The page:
TIGERS ARCHIVE: Challenges a way of life in sledge hockey
At the start of 2015, Tigers press officer James Shaw spoke to some of the people in charge of sledge hockey in the UK – this is what happened…
Sledge hockey isn’t for the faint-hearted. But then, what is these days?
Take wheelchair rugby, for example. During the London Paralympics, it took on the moniker Murderball. Well, it was called that long before 2012 – 1976, in fact.
Murderball isn’t for tickers that are faint, or even slightly dicky.
Sledge hockey is very much the same.
Kim McGreal, from British Sledge Hockey UK, is keen to dispel myths about one of the latest disability sports: “The easiest way to describe it is by saying it’s a variant of ice hockey that was specifically designed for people with lower body impairments.”
Bit dry, that.
So what about the sweat, the blood, and even the tears? You know, the bit people like to see?
Hold on, it’s coming: “That makes it sound like it is somehow a lesser version of ice hockey, but I can guarantee that isn’t the case.”
See? Told you so.
Kim gets into her stride and with good reason, states her case: “Sledge hockey is full contact and pucks reach speeds of up to 70 mph. Players are seated in a metal sledge with two blades underneath.
“They propel themselves on the ice using twin ice hockey sticks, which are fitted with metal picks on the end.”
Ouch. Blades? Metal? Picks? They all sound painful, but at the same time, an awful lot of fun.
Kim agrees: “It is fast, furious and one of the most entertaining sports you will ever watch.”
In some ways, Kim would say that. As Communications Manager for the league, she undoubtedly has an agenda. An overwhelmingly positive one at that, however.
Karl Nicholson, meanwhile, is captain of the Manchester Phoenix sledge hockey team and a Great Britain Paralympian.
He loves the challenge of the sport: “To be on the ice and competing means you have mastered not only skating on blades one inch apart, but also the skill of controlling the puck.
“And then comes the physicality of the sport, which includes the need to play for several minutes at a time. We don’t change lines very often.”
There’s that word again. Physicality. Like it’s bigger cousin, ice hockey, sledge hockey relies on a hefty dollop of ‘physical interaction’. You know. Fighting. Biffing. Enforcing.
So it that a major part of sledge hockey?
Karl explains: “After 17 years of playing the game, I’ve seen it happen and yes, it is part of the game.
“Sledge hockey really brings a smile to my face, every time I’m on the ice.”
That’s that, then. But let’s take a look at how sledge hockey evolved into the Paralympic sport it is today.
The game was first established in the UK in 1981, and over the years has evolved to the point where there is now a strong league.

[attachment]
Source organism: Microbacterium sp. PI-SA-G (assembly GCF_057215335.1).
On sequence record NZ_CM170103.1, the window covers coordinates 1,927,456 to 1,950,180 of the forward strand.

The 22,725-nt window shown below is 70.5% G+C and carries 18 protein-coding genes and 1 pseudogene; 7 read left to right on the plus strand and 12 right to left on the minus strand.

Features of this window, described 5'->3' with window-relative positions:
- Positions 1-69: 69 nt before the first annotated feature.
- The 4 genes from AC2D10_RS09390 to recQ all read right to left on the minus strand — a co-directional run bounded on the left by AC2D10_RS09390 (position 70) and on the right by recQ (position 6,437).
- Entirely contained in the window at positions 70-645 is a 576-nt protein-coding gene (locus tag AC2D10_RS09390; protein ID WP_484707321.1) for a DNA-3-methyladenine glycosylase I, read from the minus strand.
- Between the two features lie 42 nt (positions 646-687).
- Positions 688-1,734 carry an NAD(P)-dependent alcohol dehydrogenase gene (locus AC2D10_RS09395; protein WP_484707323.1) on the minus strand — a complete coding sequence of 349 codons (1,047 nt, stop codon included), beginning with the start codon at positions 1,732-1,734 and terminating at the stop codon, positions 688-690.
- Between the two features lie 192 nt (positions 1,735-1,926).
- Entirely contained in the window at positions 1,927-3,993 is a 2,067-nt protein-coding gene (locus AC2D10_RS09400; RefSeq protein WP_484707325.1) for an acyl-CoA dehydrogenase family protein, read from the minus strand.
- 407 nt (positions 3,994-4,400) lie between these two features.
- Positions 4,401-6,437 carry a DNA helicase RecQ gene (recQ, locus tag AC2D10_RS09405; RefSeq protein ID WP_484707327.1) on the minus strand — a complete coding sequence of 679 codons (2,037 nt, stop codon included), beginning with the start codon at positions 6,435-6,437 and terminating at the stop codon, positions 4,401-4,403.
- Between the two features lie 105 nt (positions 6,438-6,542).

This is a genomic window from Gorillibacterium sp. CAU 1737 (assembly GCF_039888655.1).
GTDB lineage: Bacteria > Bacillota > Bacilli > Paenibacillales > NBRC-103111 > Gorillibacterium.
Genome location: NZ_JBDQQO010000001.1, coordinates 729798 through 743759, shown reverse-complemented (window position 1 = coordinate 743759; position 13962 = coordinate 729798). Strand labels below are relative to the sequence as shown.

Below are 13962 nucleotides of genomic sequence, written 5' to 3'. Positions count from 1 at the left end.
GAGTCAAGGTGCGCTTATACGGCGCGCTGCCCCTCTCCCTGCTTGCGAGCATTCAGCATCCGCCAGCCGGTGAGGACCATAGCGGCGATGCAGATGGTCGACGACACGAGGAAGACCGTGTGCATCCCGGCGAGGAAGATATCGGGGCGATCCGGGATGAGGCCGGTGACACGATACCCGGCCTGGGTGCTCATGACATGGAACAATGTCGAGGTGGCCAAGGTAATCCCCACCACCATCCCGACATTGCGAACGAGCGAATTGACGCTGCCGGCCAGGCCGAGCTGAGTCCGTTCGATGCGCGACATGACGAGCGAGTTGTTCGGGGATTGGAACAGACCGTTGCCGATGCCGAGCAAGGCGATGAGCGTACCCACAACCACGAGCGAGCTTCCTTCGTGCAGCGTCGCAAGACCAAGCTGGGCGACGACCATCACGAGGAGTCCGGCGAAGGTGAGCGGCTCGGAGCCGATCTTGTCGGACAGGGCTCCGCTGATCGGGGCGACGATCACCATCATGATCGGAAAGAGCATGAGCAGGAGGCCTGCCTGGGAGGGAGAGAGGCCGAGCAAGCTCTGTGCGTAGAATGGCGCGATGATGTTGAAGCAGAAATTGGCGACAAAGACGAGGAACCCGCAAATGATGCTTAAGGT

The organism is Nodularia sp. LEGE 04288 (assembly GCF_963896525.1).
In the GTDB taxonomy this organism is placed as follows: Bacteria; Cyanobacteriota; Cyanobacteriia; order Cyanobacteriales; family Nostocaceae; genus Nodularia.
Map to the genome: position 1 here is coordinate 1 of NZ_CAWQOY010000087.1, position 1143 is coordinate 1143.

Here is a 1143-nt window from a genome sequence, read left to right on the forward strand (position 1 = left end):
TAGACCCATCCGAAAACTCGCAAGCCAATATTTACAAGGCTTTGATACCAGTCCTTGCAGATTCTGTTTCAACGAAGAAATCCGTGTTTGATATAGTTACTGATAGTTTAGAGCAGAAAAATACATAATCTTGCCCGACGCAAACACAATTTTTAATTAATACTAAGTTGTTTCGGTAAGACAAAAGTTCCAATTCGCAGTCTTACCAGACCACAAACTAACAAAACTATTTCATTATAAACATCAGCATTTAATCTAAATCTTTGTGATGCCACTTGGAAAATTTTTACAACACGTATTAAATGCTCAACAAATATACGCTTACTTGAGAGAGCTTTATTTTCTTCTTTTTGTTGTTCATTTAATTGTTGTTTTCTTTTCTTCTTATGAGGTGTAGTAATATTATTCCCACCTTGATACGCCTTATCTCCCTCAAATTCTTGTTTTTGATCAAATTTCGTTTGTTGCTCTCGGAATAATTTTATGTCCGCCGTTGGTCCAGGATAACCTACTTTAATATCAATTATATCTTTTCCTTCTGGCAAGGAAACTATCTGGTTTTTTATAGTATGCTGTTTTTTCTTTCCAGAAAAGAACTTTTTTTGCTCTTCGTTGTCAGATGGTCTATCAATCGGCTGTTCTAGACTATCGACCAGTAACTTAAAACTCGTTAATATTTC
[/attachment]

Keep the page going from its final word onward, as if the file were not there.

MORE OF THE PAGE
There are five teams – Cardiff Devils, Kingston Kestrels (based in Hull), Manchester Phoenix, Peterborough Phantoms and the newest addition, Sheffield Steelkings.
The season runs during the ice hockey off-season, April – August, with the playoffs in September.
All sledge hockey in the UK is overseen by the national governing body, the British Sledge Hockey Association.
As a grass-roots organisation, the BSHA is made up of volunteers, and funding comes from sponsorships and charity donations.
Clearly, the sport faces a number of challenges on the domestic front.
Internationally, however, sledge hockey is on the verge of being a real success story.
Head Coach of the GB squad, Andrew Linton, guided his side to the verge of Paralympic qualification in Sochi.
And with the World Championships taking place in Sweden this year, he wants to provide a springboard for future success.
“Everybody involved with the GB team always looks forward to the World Championships,” he says.
“They’re a major part of our annual calendar.
“The players train really hard all season for this chance and they all want to be able to make up for that disappointing result in the qualifiers.
So, what’s missing actually, then?
Well, money – and so it seems, lots of it.
Andrew continues: “Right now, the biggest challenge that the GB team faces – and it isn’t unusual – is the funding.
“Between tournament entry fees, travel accommodation, and equipment costs, we usually need to raise over £25,000 in order to get there.”
Chicken and egg, really. What came first, success or money?
There are plans, of course, to generate the cash for the World Championships in future years.
Kim is determined to see those plans through: “Each of the players is carrying out their own activities to raise money. For example, Bryan Hackworth who is one of the GB netminders, is doing a sponsored handbike the distance of Sheffield to Heathrow Airport.
“In addition, set up a GoFundMe page where we’re offering some pretty exclusive rewards for donations, such as GB tees, hoodies and game-worn shirts.”
The Go Fund Me page is: www.gofundme.com/sweden2015. Well worth a visit, that.
And the future? Naturally enough, that includes plans on the international stage, but in the UK, those moves are already taking place.
It’s a fair bet that off the ice, there’ll be a fair bit of blood, sweat and tears.
Thanks to Scott Wiggins Photography for the use of photgraphs in this article.
For more details, go to: www.sledgehockey.co.uk.